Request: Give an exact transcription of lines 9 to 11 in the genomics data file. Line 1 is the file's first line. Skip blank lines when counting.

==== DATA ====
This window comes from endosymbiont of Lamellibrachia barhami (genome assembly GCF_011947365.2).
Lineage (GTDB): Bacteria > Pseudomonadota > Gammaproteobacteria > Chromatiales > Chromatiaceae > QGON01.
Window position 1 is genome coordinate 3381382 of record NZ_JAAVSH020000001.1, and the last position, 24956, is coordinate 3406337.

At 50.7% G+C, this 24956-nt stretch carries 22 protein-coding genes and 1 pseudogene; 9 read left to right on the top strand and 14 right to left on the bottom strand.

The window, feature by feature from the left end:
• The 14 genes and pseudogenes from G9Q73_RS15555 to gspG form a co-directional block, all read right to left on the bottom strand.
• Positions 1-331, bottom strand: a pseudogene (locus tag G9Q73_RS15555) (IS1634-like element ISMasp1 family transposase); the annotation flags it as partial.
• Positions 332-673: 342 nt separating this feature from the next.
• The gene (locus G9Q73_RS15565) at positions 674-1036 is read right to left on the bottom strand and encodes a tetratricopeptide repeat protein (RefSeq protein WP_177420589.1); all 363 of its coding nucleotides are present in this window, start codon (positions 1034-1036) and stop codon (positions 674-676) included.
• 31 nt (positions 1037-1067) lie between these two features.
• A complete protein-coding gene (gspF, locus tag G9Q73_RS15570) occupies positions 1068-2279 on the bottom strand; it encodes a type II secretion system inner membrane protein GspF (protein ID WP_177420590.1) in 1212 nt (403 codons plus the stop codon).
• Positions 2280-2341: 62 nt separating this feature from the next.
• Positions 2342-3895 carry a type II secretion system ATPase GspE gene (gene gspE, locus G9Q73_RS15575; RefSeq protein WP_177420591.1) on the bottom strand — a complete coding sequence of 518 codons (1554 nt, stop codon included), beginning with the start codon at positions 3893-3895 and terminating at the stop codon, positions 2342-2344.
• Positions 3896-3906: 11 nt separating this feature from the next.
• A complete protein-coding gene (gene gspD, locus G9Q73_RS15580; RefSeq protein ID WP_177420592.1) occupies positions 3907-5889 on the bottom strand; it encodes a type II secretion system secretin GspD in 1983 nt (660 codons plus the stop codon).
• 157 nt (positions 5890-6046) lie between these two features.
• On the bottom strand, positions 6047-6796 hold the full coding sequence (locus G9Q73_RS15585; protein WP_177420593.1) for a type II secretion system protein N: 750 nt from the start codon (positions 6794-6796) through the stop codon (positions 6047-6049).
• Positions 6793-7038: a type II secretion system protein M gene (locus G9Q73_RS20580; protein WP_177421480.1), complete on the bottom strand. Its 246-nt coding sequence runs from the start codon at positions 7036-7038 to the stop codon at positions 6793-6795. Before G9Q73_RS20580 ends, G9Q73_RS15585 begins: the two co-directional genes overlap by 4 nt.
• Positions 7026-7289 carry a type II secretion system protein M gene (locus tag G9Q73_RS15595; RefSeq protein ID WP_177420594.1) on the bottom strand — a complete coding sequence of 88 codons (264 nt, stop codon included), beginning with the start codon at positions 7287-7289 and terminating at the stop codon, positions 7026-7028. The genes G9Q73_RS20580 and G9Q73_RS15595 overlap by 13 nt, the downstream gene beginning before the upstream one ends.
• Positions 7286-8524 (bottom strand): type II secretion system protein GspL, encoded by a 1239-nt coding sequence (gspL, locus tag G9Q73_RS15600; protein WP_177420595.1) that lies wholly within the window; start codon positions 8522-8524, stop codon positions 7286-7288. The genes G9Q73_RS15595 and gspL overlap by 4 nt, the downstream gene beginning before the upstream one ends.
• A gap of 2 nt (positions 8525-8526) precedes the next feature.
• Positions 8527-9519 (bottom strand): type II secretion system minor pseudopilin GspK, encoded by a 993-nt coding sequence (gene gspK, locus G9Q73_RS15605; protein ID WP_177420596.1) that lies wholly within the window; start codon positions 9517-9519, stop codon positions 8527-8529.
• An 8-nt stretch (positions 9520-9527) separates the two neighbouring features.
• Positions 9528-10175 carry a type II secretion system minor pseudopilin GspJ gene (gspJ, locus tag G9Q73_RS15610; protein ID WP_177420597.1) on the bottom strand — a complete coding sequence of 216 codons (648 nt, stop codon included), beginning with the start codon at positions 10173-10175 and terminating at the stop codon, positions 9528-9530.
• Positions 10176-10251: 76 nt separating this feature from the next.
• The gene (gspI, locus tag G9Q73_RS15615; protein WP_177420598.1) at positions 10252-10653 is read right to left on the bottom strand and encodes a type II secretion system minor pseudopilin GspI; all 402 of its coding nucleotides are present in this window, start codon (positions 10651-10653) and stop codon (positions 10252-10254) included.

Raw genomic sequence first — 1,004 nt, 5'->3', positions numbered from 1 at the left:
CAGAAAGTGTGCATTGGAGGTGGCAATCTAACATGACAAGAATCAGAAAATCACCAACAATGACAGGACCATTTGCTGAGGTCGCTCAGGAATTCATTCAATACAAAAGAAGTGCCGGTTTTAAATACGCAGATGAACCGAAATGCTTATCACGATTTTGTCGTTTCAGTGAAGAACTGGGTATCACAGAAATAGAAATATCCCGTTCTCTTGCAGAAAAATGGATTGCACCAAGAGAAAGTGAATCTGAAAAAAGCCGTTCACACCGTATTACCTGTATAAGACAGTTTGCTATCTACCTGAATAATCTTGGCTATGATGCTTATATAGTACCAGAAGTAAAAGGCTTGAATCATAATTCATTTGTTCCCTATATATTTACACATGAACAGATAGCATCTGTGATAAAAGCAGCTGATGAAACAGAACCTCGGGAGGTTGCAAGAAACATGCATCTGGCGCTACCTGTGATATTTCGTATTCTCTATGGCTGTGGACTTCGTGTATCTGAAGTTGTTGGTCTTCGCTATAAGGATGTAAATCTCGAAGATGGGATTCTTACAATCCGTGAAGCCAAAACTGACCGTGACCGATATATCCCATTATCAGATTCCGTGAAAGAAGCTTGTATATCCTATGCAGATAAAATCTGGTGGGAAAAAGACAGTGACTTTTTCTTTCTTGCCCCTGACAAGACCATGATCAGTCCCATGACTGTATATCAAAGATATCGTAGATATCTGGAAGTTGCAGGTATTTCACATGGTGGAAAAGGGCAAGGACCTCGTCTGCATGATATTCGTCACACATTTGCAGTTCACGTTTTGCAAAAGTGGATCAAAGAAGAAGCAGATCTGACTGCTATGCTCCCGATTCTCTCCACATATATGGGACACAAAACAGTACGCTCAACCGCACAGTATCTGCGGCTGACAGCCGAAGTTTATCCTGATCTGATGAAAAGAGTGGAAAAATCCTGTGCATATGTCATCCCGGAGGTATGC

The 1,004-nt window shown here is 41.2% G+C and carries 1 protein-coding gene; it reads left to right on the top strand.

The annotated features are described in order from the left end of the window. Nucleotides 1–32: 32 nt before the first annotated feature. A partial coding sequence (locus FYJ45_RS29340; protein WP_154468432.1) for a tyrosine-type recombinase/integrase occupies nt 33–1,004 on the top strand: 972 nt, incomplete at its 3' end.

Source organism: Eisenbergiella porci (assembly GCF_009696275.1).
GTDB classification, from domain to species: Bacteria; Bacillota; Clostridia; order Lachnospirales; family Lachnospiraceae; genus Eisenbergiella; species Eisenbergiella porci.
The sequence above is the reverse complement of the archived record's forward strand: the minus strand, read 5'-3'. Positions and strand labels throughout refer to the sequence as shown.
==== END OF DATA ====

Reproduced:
• The gene (locus G9Q73_RS15565) at positions 674-1036 is read right to left on the bottom strand and encodes a tetratricopeptide repeat protein (RefSeq protein WP_177420589.1); all 363 of its coding nucleotides are present in this window, start codon (positions 1034-1036) and stop codon (positions 674-676) included.
• 31 nt (positions 1037-1067) lie between these two features.
• A complete protein-coding gene (gspF, locus tag G9Q73_RS15570) occupies positions 1068-2279 on the bottom strand; it encodes a type II secretion system inner membrane protein GspF (protein ID WP_177420590.1) in 1212 nt (403 codons plus the stop codon).